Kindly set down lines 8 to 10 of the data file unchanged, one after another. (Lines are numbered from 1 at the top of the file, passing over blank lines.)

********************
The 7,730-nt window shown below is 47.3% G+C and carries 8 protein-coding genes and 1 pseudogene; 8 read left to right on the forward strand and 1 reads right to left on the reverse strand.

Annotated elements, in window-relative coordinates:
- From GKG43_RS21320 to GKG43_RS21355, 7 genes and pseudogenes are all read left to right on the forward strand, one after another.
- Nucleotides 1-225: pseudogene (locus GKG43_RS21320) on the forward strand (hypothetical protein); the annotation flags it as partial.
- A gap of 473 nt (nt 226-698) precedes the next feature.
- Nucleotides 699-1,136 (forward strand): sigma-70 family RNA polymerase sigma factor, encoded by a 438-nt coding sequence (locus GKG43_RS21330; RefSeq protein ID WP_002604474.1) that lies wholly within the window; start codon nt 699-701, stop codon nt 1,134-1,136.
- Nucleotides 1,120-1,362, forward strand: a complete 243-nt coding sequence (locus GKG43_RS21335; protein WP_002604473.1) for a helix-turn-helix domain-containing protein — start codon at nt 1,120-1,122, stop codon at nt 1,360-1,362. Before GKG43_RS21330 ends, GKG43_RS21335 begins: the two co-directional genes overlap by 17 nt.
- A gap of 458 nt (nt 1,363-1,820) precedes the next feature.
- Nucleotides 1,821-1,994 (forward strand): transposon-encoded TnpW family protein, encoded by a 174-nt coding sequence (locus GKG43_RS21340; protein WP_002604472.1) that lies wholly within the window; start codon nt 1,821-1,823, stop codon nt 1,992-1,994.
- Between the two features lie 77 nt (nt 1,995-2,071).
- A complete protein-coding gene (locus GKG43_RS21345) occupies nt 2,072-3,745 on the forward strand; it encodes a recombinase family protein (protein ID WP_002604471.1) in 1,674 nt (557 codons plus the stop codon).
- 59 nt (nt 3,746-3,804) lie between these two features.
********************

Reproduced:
- A gap of 458 nt (nt 1,363-1,820) precedes the next feature.
- Nucleotides 1,821-1,994 (forward strand): transposon-encoded TnpW family protein, encoded by a 174-nt coding sequence (locus GKG43_RS21340; protein WP_002604472.1) that lies wholly within the window; start codon nt 1,821-1,823, stop codon nt 1,992-1,994.
- Between the two features lie 77 nt (nt 1,995-2,071).